Biden's nearly insurmountable math
Joe Biden has nearly insurmountable math on his side, as the stunningly close count continued all day.
The state of play: Network morning shows stayed live as long as 1 p.m. ET, with the nation's news machinery poised to resolve Election week.
- Pennsylvania, where Biden is ahead by just under 15,000 counted votes, could be the ballgame: If he wins there, he's president-elect.
- NBC's Chuck Todd gave a window into decision-desk thinking when he said on the extended "Today" show, just before 11 a.m., that the network had over 90% confidence Biden would win Pennsylvania — but needed to be at 99.5%.
After multiple decision desks call the race for Biden, expect him and Sen. Kamala Harris to appear and publicly establish themselves as the victors — no matter what President Trump is saying, Axios' Alexi McCammond reports from Biden HQ in Wilmington, Del.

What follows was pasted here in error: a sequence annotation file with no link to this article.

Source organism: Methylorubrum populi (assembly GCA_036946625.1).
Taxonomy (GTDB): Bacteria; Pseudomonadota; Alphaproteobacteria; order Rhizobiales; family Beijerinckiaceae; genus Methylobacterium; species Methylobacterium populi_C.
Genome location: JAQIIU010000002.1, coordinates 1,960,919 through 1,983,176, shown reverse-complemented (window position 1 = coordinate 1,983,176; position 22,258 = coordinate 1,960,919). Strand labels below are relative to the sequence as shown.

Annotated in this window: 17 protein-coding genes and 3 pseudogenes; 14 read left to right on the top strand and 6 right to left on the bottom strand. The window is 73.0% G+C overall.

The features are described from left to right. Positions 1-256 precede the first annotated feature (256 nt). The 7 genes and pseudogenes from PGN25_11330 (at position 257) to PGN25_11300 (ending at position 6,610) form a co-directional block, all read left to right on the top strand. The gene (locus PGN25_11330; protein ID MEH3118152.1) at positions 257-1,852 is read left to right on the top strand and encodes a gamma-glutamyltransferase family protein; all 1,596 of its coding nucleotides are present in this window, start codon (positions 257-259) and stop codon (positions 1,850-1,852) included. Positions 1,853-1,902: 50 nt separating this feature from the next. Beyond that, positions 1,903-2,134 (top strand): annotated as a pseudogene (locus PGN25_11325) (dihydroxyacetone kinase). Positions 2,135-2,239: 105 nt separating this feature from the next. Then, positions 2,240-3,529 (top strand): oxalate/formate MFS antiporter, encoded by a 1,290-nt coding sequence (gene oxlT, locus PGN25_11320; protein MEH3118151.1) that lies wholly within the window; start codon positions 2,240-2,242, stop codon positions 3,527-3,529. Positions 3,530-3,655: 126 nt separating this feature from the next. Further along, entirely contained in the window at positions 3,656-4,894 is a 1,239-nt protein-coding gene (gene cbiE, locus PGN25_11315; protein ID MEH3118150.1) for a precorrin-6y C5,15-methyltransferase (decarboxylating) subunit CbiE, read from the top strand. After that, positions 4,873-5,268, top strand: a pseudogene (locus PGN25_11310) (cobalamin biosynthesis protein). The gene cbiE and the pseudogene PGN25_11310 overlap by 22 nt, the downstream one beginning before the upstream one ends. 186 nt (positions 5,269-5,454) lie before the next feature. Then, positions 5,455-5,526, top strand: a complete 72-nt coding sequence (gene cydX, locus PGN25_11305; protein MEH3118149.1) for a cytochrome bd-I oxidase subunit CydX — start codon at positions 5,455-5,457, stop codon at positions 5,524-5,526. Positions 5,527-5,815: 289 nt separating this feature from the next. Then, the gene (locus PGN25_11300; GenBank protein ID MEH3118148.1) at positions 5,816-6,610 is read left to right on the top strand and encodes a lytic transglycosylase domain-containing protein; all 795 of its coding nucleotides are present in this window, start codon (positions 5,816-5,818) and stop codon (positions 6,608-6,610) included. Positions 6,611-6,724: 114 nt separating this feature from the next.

- The two were expected to speak as soon as 8 p.m. ET tonight.
The event site — a Wilmington parking lot bedecked with American flags — buzzed with microphone checks and Secret Service activity.
- Harris will introduce Biden, and aides said she'll keep it short — this is Biden's moment, after his third presidential run.
- Biden is expected to hit familiar themes from his campaign: uniting the country, restoring the soul of the nation and moving past partisanship.
Trump stayed out of sight, with a few tweets. His campaign released a statement in his name that sounded like a concession, although past performance suggests that tone may not last long.
- "We believe the American people deserve to have full transparency into all vote counting and election certification, and that this is no longer about any single election," Trump said in the statement. "This is about the integrity of our entire election process."
- "We will pursue this process through every aspect of the law," he concluded. "I will never give up fighting for you and our nation."
The Trump campaign said it's confident the president will ultimately pull out a victory in Arizona, including in Maricopa County, the state's most populous area, AP reported.
- But he would also need to win most of the other remaining battlegrounds.